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What Types of Mileage Are Tax Deductible?

written by: Regina Woodard•edited by: Wendy Finn•updated: 1/10/2011

It's that time of year again, when people begin to sweat and hide out in the basement of their home. No, Aunt Frieda isn't visiting; it's tax season! It's a new year and a new round of people trying to figure out how much they spent on what. So let's learn what mileage is tax deductible.

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    With a new year comes a new tax season, and the headaches that accompany it. In the aftermath of the United States' Great Recession, many people this year will be looking at their own expenses, in regard to United States spending habits, and figuring out how much they saved, get back, or owe to the Internal Revenue Service. Doing one's taxes as a home officer worker can be especially 'taxing', as an individual needs to figure several financial deductions that would ordinarily be a part of an employee's W-2 form.

    One thing that home office employees can deduct is that of their mileage. While most individuals will truly work from home, the commute between the home office and that of say, the coffee shop or the library in which to do work, does count as a tax deductible item. What is tax deductible when it comes to mileage, and how you calculate those expenses?

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    Giving it Back

    For the new year of 2011, the IRS has begun to post its standard gas mileage, that can be deducted for the 2010 tax return. So what mileage is eligible? Below are the listings for the amount that can be deducted and for what reason -What Types of Mileage are Tax Deductible? 

    • 51 cents a mile for miles accrued for business
    • 19 cents a mile for miles accrued for either medical or moving
    • 14 cents a mile for miles accrued for charitable work or drives to a chartable organization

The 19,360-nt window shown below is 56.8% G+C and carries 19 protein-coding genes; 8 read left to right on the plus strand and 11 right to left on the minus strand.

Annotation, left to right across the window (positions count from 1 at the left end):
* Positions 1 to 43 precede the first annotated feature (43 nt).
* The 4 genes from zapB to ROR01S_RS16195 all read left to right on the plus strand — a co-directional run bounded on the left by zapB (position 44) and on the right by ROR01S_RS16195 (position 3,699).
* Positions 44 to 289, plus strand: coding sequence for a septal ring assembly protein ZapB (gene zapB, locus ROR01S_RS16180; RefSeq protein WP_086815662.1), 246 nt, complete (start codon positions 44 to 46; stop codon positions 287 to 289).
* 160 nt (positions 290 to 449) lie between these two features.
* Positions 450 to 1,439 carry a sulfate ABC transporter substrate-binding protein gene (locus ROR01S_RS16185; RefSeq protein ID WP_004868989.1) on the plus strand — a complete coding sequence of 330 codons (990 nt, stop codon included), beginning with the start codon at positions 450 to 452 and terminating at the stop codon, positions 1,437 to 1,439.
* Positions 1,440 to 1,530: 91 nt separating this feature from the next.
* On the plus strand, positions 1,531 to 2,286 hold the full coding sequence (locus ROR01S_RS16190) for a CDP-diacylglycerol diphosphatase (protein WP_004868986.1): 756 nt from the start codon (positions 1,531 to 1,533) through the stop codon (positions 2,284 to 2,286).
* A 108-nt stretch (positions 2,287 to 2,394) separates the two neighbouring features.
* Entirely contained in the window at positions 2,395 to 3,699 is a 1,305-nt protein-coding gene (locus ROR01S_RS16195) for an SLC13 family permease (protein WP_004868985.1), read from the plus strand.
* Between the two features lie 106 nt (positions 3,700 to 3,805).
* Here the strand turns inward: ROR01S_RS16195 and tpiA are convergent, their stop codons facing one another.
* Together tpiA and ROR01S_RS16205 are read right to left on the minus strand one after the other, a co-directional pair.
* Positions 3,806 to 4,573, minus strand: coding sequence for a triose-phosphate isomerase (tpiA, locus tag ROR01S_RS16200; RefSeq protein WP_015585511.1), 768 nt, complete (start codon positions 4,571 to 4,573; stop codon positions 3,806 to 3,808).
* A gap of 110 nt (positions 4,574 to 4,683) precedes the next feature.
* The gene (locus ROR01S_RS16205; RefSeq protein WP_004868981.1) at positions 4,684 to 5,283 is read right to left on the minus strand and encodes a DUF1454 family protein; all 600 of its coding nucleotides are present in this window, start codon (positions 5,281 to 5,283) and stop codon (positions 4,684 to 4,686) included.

• 22 cents a mile for miles accrued for vehicles that are depreciated

    These mileage numbers can be applied to any vehicle, including cars, vans, pickups, or panel trucks; this does not include the use of hired vehicles - those that are hired for your business or personal reasons, as well as being used on more than four vehicles at the same time.

    As a home office employee, the mileage that you do for your business should go on your taxes. These include mileage if you are going to and from an office, business trips, and business travels. The IRS defines a 'tax home' as a place where you conduct business on a regular basis; this can include any location in which you spend a regular amount of time working.

    In order to calculate your business mileage, you need to know how much time you spend at a place doing business, how much work you do, and whether the income is significant. The IRS determines a home business as a tax home by looking at three factors -

    1. A part of your home is used for business and you use that home for lodging while doing business in your area.
    2. Living expenses are duplicated from the home when away for business.
    3. You or a relative live in the home and that of the area and you use that home as a place of lodging.

    In order to claim this type of mileage, you need to satisfy either two, or all of the above conditions, to state that your personal home is that of a tax home (business place). In regards to travel expenses, they of course need to be about business; this would include being away from your tax home in which you may work, longer than the normal hours and you sleep/rest while being away from home. So that trip to Disneyland doesn't count unless you were there working, while your family enjoyed the Teacups.

    As a home office worker, it is important to look into different avenues in which you can deduct or itemize for your 2011 tax returns, to ensure that you are receiving (or paying) the correct amount for taxes. Learning which mileage deductions save you money, and knowing what mileage is tax deductible, will help you keep that trip as part of your business work.

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